This gluten-free vegan Indian pudding recipe is just in time for National Indian Pudding Day! Some of us here at the Happy Gluten-Free Vegan grew up in New England, and fondly remember enjoying bowlfuls of warm Indian Pudding. Of course, back then it wasn’t vegan, and so when we realized that today (November 13th) is National Indian Pudding day, we had to post this vegan Indian Pudding recipe!
According to NewEngland.com, Indian Pudding evolved from hasty pudding, the recipe for which early colonial settlers brought with them. But because the wheat flour with which hasty pudding is made was scarce, they started using cornmeal, which they called Indian flour, and which was plentiful as it was a Native American staple.
|Don't you just hate it when you are looking for a recipe, and you have to scroll through dozens of pages before you get to the recipe way down at the bottom of the page?
That's because they are trying to make money off you and Google requires it. We don't care - we're here to share recipes with you, and will never make you scroll through several pages only to get to what you want - the recipe. That said, it does cost us money to run the site, so if you like something you found here, please consider donating to support The Happy Gluten Free Vegan!
Here is a tale recounted in our well-loved, well-worn copy of Yankee magazine’s Favorite New England Recipes, alongside the Indian Pudding recipe:
As in the 1800’s our new country became more and more prosperous, it attracted certain groups of wanderers who brought with them an atmosphere of mystery, a flair for colorful clothing, and a sorcerer’s skill in extracting money from the pockets of the yokels.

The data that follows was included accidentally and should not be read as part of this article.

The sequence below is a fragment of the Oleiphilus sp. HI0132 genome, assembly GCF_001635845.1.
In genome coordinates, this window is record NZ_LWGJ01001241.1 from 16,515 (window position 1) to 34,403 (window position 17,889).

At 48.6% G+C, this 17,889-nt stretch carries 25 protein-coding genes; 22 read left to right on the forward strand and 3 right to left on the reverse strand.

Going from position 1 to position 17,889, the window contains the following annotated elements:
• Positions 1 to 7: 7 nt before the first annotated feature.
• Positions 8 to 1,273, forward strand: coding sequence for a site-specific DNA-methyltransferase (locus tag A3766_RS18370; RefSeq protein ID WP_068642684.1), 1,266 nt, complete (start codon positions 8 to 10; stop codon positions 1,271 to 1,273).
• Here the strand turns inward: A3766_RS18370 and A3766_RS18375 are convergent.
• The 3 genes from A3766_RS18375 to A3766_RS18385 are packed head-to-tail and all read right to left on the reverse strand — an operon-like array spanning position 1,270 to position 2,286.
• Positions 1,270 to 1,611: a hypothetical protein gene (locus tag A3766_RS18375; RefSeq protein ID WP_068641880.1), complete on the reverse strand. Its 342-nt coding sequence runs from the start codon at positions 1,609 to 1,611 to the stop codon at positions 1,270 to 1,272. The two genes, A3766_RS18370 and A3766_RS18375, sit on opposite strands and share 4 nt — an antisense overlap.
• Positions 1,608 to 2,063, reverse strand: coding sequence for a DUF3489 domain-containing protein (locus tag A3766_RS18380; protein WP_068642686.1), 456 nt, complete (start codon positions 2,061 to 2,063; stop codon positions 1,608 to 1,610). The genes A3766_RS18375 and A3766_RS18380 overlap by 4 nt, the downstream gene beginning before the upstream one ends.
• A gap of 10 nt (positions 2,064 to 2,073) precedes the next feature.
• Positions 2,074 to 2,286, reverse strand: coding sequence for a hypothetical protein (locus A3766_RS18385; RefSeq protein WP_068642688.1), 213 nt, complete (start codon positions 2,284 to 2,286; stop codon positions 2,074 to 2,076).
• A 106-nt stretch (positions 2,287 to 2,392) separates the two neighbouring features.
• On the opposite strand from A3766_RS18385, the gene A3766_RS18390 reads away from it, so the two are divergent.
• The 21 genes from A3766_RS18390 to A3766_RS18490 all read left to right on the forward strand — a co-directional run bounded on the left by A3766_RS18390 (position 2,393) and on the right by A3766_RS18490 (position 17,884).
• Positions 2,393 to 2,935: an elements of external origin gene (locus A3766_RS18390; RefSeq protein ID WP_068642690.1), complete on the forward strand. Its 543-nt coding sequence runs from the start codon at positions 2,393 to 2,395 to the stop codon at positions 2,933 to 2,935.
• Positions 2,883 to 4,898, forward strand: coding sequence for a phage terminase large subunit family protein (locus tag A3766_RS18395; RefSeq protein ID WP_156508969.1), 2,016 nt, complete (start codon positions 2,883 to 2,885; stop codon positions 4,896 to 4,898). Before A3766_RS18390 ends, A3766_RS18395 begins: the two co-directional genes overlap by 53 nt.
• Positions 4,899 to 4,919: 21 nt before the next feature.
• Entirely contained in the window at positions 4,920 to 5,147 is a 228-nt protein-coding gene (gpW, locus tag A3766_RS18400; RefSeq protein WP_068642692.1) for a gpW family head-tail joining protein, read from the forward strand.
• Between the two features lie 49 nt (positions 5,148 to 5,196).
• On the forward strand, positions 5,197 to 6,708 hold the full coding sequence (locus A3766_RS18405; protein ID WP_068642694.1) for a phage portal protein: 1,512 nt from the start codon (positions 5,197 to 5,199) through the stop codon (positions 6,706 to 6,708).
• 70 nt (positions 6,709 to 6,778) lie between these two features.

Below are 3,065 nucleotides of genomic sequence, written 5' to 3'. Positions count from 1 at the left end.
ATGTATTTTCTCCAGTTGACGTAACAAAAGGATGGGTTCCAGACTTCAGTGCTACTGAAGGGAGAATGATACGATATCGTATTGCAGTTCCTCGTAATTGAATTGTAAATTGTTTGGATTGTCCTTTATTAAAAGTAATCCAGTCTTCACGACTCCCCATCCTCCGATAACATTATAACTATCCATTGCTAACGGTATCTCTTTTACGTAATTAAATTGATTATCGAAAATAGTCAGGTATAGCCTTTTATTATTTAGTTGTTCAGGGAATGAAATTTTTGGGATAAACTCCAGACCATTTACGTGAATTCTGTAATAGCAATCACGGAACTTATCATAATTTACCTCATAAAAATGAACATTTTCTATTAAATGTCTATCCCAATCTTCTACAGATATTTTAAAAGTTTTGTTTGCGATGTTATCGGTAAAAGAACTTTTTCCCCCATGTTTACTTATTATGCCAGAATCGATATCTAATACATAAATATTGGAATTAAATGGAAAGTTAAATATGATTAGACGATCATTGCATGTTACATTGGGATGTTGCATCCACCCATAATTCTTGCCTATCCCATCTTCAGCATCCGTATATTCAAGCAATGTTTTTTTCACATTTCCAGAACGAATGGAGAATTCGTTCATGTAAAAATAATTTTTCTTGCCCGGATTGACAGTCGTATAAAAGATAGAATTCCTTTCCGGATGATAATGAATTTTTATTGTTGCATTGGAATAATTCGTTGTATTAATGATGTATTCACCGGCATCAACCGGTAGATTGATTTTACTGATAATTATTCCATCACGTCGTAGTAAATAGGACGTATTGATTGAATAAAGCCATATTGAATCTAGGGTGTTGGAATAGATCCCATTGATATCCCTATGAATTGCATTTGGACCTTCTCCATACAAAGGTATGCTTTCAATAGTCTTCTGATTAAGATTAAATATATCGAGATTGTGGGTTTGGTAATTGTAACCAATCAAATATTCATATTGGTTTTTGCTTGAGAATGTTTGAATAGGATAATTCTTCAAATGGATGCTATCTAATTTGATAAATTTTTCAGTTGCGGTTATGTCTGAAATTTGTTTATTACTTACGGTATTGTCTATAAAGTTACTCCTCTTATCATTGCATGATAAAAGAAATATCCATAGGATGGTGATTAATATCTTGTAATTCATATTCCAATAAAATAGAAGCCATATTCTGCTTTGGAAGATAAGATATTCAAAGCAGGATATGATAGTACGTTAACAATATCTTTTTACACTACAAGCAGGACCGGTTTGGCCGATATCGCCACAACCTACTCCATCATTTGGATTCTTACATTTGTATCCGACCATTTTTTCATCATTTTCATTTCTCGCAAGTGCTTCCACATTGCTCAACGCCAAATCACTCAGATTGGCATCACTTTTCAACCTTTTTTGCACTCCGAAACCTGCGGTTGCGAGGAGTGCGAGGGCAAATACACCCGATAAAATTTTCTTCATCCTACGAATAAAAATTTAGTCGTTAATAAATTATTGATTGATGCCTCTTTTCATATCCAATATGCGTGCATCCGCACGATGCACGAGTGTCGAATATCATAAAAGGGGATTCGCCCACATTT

These were the gypsies following a path that had started somewhere in northern India and that led them to the farm of the mother of Minnie Smith of West Franklin, New Hampshire. Among their gifts to her were a recipe and a story.
“When I was a small girl, my mother consented to let a band of gypsies pitch their tents on the lower part of her land.
Toward morning a young gypsy came to our door. He begged Mother to let him bring his young wife to our barn, as she was already in labor, and their tents leaked. My mother told him to bring his wife to the house.
The gypsy girl was tucked up in Mother’s bed, warm and comfortable, and tenderly cared for. Mother was obliged to act as both midwife and doctor. When daylight came, there was one more gypsy to join the band.
The gypsies were so grateful to Mother for her kindness that they tried to do all kinds of helpful things. One of them brought her a dish of their wonderful Indian pudding, made over their campfire. When they asked her what else they could do for her, she said that if they would give her the pudding recipe, that was all she could ask. So, years ago, she wrote down the rules given her by a grateful gypsy.”
As you can see, the Indian pudding recipe given to the narrator’s mother by the gypsies is decidedly not vegan. So here is the recipe for vegan Indian Pudding, which also just happens to be gluten-free.
Gluten-Free Vegan Indian Pudding
2 cups non-dairy milk (almond, soy, or coconut will work best)
1/4 cup molasses
1 to 1 1/2 tsp cinnamon
1/4 tsp nutmeg
dash of salt
Heat the milk and molasses in a medium saucepan until it just starts to boil, and then whisk in the cornmeal and the rest of the ingredients. Simmer while whisking until the mixture thickens to the point that it is like frosting (that’s how we judge it – could I frost a cake with it if I wanted to?)
Pour into a greased casserole dish (solid coconut oil is good for this) and bake at 300° for about an hour or so until done (the edges will be brown, the center may or may not be firm at this point – in part it depends on how you like it).
Note: We sometimes include Amazon links which provide us a bit of revenue and they don't affect your Amazon prices at all - this helps us keep the HGFV site free for everyone!